Thursday, May 15, 2014

Hunter Stone - Blog #4

Blue Velvet Opening Sequence Analysis

The editing of the opening sequence of Blue Velvet dramatically contributed to the storytelling and feel of the film. The sequence of shots, music, sound effects, color, composition, and camera movement all come together to set up the theme: a perfect, cookie-cutter small town with unimaginable darkness and evil lurking beneath its sugary coating.

The sequence opens with the sounds of birds chirping and the song from the '50s, "Blue Velvet," playing over the image of a bright blue sky. The camera's slow descent as it tilts downward foreshadows the town's dual identity. However, the series of images that follow reinforce the mood of a utopian world: the white picket fence and bright red roses, the old-fashioned fire truck with waving fireman and his dog, schoolchildren crossing the road, the man watering his garden, and the woman sitting drinking tea while watching television.

And yet, the viewer knows all is not as it seems. The music paired with the images, especially the fireman waving robotically, reveals that the town is too perfect, to the point where it's creepy. This tension is increased when the image of the gun appears on the television screen and the music is cut into by the sound of the pressure building in the hose. From here, the tension grows until it's almost unbearable for the viewer.

The man struggles with the hose and we see it getting twisted. The sound of the water pressure grows louder and is supplemented by an unidentifiable sound that can only be described as impending doom. We see the man grab his neck and fall to the ground, landing in a puddle of mud, apparently dying of a heart attack. The water continues to spray from the hose in a perfect arc, and a close-up of it makes it appear as though it's simply a sprinkler. A diapered baby walks towards the man, the dog attacks the spray of water, barking viciously.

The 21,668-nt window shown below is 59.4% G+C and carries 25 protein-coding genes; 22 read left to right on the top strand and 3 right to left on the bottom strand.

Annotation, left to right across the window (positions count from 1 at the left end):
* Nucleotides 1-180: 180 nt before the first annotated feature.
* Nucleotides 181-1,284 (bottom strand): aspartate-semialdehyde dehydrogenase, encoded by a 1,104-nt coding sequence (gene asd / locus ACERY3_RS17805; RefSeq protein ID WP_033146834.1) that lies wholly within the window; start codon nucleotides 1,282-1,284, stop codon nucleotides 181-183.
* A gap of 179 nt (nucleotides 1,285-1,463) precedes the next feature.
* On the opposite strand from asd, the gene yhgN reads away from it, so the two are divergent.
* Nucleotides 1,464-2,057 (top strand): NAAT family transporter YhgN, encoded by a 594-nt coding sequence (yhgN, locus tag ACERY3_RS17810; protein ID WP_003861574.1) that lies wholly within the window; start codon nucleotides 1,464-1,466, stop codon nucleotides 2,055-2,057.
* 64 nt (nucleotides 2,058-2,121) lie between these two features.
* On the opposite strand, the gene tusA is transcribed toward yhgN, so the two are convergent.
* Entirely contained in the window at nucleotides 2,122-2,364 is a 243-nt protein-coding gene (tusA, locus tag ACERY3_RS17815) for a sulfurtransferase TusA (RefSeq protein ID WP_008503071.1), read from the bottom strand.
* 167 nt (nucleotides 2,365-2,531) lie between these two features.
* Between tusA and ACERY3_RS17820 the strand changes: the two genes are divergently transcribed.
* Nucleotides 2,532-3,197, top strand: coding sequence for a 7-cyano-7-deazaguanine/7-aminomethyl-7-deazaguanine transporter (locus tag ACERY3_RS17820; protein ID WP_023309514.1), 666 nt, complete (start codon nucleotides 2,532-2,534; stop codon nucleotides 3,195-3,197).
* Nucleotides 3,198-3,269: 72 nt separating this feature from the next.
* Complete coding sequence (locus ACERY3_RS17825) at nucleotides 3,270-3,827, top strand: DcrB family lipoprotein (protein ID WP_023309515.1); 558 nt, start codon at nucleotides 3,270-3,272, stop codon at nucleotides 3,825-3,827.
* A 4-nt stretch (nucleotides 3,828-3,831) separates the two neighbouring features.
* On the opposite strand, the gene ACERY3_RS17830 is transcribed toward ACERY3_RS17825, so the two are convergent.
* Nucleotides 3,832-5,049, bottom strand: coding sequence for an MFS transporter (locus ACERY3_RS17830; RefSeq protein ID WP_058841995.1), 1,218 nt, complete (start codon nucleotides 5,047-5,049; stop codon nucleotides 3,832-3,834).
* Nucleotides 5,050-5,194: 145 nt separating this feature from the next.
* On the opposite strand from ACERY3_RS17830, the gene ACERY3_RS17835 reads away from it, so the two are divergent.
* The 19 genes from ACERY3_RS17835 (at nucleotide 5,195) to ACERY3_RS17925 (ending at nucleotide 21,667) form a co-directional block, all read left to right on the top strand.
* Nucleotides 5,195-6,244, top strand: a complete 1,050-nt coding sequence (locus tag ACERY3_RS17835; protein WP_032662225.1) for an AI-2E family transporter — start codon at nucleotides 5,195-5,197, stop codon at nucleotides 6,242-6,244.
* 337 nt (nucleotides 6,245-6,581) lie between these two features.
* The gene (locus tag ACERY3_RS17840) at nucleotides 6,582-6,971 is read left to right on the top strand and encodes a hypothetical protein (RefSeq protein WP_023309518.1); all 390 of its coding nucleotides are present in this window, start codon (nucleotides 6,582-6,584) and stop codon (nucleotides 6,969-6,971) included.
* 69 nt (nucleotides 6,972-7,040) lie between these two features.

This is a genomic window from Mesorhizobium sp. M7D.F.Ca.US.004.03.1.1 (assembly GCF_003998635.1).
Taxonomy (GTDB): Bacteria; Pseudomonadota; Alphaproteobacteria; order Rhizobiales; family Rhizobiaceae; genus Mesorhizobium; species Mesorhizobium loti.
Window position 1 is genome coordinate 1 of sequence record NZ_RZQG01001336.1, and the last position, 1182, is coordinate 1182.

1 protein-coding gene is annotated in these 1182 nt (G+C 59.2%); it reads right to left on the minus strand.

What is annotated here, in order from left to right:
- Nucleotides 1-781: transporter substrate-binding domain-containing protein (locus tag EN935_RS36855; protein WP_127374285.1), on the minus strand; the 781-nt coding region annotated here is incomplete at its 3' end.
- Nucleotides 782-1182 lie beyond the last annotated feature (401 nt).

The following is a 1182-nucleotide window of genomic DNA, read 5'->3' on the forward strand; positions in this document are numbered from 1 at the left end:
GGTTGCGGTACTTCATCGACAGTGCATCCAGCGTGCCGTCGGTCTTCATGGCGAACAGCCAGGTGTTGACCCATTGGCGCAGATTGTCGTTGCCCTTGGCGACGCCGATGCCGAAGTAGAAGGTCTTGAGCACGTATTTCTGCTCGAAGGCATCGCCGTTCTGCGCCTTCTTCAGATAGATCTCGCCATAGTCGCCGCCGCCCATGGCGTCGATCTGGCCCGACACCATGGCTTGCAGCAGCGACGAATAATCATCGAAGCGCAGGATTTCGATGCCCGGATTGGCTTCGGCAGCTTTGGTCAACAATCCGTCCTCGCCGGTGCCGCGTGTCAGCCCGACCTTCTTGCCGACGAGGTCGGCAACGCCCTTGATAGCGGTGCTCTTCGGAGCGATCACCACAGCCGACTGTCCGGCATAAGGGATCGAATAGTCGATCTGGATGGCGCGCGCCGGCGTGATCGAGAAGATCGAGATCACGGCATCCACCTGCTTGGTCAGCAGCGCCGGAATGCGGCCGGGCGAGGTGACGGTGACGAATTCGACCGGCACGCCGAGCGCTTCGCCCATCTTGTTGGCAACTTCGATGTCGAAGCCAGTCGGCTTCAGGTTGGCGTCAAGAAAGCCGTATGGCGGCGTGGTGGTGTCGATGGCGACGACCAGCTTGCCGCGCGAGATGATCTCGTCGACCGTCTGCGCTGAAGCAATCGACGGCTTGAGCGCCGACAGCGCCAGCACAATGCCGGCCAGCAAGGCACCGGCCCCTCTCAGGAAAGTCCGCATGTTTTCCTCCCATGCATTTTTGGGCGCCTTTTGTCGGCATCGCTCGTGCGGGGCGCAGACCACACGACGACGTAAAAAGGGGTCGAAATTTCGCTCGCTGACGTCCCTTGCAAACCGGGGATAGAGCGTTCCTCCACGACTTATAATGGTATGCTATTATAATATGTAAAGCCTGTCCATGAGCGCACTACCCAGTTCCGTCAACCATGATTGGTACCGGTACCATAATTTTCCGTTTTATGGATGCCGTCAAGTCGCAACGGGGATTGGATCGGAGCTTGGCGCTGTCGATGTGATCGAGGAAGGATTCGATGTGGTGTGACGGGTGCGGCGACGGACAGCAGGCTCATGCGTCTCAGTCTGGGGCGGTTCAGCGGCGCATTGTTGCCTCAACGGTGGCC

It then cuts to an extreme close-up of the grass, with the camera literally buried in it. This, combined with the foreboding ambient sound which now completely overtakes the sound of the music, evokes a sense of death. The very slow pan of the camera through the grass adds to this suspense. We are finally  left with the lingering sound of what sounds like worms devouring flesh and the image of dark black beetles climbing over each other, so close-up that it feels as though they're literally on top of the viewer.

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